Internet kills Smash Hits
Thank you London and goodnight
Poptastic teen music mag Smash Hits will publish its last edition on February 13 - killed by a mass reader-migration to the internet which has caused sales to slump from a 500k high to 120,000.
Marcus Rich, MD of the magazine's publisher Emap Metro, explained to Reuters: "Smash Hits revolutionised the world of teen publishing when it was launched in 1978. But 28 years later, the world is a very different place and the magazine's role and relevance on the newsstand changed.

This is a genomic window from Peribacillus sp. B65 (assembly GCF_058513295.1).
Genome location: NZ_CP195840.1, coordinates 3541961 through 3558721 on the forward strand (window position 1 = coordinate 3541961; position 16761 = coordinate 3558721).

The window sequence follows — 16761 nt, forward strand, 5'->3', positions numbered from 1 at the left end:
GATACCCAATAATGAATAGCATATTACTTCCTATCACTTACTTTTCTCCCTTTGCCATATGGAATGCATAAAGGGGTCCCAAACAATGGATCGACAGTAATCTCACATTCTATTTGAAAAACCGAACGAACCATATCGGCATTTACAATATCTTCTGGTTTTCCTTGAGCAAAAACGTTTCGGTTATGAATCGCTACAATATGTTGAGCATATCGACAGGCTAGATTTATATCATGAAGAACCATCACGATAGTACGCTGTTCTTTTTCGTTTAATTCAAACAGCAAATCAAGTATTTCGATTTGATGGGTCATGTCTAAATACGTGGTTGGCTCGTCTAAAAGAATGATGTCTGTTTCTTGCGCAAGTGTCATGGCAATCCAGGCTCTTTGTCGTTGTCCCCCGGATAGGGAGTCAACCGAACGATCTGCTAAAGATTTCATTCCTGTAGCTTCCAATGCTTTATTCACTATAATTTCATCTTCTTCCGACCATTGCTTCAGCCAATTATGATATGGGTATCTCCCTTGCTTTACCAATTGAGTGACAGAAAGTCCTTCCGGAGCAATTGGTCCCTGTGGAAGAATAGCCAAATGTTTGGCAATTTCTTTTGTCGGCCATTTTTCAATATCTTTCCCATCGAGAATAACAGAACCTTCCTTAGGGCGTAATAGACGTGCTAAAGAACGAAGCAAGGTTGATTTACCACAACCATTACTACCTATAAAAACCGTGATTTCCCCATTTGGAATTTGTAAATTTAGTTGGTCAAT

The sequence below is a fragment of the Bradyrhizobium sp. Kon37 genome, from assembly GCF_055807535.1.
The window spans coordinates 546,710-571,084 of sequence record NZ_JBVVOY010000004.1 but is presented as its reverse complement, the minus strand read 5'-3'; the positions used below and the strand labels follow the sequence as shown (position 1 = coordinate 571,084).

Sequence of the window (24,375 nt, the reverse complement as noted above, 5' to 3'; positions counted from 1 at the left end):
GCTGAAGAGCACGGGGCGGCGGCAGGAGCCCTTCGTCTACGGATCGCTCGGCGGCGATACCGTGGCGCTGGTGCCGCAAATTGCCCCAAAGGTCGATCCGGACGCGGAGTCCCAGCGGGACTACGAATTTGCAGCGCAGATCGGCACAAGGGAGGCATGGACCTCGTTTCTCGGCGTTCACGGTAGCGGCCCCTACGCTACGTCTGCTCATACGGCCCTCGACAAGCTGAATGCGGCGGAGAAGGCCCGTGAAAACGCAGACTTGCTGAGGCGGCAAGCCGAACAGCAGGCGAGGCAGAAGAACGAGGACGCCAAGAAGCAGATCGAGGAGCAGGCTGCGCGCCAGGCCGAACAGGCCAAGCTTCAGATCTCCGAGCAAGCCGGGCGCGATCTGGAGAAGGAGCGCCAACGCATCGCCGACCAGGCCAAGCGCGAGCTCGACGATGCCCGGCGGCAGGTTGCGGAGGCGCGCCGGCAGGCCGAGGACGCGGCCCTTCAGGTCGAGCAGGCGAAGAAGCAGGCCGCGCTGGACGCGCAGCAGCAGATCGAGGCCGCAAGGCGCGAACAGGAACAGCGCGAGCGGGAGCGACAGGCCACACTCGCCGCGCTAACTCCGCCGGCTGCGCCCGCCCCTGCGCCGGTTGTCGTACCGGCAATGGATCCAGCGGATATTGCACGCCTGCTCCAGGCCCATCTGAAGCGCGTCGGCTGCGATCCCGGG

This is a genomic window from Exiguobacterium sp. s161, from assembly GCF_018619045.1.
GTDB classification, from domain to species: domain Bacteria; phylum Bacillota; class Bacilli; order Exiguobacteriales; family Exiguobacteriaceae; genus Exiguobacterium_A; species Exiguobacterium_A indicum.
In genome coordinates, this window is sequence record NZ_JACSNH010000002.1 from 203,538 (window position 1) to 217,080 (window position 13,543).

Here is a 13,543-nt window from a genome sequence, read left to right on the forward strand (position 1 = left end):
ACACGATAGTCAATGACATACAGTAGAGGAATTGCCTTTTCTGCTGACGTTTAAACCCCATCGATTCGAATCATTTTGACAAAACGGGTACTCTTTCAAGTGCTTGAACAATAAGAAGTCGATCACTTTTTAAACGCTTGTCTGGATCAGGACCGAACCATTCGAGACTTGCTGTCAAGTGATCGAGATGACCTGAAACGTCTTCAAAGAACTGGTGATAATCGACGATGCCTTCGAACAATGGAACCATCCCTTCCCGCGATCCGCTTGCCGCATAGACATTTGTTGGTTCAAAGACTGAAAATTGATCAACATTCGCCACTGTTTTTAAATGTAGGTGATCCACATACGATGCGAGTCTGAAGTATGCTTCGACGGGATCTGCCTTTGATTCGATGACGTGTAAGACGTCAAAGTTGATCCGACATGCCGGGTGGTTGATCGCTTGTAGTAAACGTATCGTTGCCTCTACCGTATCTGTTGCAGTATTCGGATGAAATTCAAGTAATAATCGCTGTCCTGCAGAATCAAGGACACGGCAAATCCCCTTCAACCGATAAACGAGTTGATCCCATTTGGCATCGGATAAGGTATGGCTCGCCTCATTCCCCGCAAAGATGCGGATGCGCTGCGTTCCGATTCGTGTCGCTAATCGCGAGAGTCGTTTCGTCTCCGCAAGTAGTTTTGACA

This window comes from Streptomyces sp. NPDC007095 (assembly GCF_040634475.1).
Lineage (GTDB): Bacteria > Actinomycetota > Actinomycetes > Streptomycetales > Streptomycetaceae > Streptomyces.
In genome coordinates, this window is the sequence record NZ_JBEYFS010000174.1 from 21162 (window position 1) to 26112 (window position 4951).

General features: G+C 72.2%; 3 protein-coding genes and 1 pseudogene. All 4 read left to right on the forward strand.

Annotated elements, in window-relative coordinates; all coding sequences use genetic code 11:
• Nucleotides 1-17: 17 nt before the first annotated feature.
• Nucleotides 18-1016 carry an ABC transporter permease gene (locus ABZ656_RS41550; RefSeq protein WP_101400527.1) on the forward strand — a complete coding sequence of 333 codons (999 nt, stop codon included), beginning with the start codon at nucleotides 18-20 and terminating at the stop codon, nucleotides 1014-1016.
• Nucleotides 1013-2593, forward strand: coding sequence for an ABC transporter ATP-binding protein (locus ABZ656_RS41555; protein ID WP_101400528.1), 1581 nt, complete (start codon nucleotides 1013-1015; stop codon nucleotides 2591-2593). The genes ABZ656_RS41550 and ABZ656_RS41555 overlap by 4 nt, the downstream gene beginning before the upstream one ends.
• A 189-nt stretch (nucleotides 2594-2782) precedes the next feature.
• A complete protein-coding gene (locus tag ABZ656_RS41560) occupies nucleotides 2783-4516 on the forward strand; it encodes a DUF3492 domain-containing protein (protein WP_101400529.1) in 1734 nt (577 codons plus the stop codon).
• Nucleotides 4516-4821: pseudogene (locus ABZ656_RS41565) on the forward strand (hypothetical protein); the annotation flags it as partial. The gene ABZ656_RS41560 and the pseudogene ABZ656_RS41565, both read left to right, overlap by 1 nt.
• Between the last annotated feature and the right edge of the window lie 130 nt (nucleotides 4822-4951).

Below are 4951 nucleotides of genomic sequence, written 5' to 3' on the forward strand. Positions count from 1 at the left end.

"The audience for the magazine was getting younger, predominantly pre-teen, as teenagers migrated to new platforms to satisfy their interest in music. The closure of the magazine allows us to concentrate our resources on developing the Smash Hits brand on these emerging platforms."
Specifically, the Smash Hits name will live on as a "digital radio station, music television channel and website", according to Emap.
Of course, there have been a few tears shed for this pop institution. Former editor Kate Thornton, who moved on to present TV's X-Factor, said: "It's a real shame - the end of an era. I can't believe it has closed, but times have changed and there is a lot more competition now." ®
Sponsored: The Nuts and Bolts of Ransomware in 2016